I will give Max some credit for being somewhat more mellow at HBO than ESPN. But when he was with Atlas over at ESPN, it was a non-stop screaming contest. You could predict Max's OOHHHH and AAAHHHing over the greatness of:
1.) Pernell Whitaker
2.) Zab Judah
3.) Ring Magazine
each and every weak and it became nauseating to watch. But even when James Butler sucker punched Richard Grant on an ESPN 2 show, Max went on and on about how Butler should get a "second chance." This was the same James Butler, who was a roommate of Max's brother Sam Kellerman and who was later tried and convicted of murdering him.
Even today at HBO, while Max has toned down his volume, (Leaving arrogant Atlas at ESPN was welcome to the ears of many viewers.) Max still has a very strong bias favoring African-American boxers while bashing Latin-American and Hispanic fighters. From my perspective it seems that Max may have been raised in a very poor area growing up in New York and may have developed a very close relationship with many African-American boxers with the attitude of lending a helping hand to fighters from the wrong side of the tracks. That's all cool, but it doesn't really explain his hatred of many Hispanic and Latin-American fighters. Or was Max so incensed at the Whitaker-Chavez decision, certainly a bad call, but I have seen a lot worse, that he has let his own personal bias cloud his judgment or thinking. Has it now transcended to HBO where all of them have become little more than PR men for the fighters that the network has under contract?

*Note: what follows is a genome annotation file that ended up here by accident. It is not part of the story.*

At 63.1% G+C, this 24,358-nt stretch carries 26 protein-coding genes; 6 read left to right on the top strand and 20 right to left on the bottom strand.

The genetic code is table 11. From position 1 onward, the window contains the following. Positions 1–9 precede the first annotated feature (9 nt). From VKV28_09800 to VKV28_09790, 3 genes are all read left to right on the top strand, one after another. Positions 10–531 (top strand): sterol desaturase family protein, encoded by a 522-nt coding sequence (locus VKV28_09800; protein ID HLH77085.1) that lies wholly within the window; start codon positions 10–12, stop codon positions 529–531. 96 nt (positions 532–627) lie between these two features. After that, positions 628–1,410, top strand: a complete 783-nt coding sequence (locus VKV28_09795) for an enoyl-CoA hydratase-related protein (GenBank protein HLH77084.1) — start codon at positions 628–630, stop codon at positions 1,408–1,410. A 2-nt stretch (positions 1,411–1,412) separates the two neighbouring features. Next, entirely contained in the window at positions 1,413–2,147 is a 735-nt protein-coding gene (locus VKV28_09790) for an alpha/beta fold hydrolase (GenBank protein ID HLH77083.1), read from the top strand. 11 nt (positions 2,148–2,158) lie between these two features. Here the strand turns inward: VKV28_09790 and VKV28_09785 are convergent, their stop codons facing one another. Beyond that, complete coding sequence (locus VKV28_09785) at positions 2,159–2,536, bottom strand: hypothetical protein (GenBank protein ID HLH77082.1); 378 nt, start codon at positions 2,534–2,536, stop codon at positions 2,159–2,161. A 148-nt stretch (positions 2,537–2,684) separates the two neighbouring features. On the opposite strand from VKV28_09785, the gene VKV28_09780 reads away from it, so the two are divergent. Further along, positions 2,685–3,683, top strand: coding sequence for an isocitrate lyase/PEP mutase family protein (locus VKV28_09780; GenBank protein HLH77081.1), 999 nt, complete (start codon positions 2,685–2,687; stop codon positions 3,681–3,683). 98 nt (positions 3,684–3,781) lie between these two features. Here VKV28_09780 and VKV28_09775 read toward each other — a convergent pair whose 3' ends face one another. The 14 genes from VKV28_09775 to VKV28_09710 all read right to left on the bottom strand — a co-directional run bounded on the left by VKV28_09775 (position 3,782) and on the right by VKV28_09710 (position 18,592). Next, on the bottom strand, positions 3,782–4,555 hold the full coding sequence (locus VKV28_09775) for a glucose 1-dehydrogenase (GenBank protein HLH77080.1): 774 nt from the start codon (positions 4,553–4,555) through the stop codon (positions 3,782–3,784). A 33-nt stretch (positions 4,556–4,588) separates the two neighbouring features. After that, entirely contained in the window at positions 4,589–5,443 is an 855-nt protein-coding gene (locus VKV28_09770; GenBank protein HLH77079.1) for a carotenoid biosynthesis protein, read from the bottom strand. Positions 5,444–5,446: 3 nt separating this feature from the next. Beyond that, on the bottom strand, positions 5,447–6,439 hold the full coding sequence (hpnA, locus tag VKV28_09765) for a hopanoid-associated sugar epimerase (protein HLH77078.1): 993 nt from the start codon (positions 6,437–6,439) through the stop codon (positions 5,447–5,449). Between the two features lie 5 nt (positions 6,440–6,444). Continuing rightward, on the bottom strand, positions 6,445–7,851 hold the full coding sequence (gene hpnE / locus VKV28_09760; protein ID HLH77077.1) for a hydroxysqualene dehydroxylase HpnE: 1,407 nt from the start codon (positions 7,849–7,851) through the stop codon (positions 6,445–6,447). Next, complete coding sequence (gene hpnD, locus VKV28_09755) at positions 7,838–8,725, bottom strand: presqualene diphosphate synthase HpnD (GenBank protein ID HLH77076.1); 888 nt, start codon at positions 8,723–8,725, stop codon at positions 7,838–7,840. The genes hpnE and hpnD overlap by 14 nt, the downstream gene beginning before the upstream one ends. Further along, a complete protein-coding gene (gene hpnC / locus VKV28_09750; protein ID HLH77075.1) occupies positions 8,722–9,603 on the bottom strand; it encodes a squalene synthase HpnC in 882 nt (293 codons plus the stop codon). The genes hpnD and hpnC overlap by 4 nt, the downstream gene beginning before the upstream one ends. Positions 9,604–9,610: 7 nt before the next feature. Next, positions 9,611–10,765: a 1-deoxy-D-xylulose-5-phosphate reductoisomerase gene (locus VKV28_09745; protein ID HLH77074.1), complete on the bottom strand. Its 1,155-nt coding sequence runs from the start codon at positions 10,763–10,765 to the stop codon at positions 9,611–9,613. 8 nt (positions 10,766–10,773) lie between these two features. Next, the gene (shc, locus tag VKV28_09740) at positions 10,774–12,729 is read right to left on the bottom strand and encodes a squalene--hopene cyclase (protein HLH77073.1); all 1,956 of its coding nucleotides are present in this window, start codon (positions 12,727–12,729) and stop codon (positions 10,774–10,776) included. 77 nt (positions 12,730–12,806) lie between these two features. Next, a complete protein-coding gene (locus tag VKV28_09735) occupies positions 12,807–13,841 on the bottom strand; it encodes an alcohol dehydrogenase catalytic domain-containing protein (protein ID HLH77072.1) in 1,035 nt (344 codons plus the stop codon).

Announcing bias goes back throughout boxing history. Howard Cosell would never crucify Ali or Leonard for anything and it showed. The same is reflective in Lampley praising the HBO contracted fighter. Delahoya, Mayweather, Cotto. Is it now worse with Kellerman there, as Larry Merchant, the last of the true network free-speech commentators moves toward retirement?
Does anyone at HBO think for themselves anymore?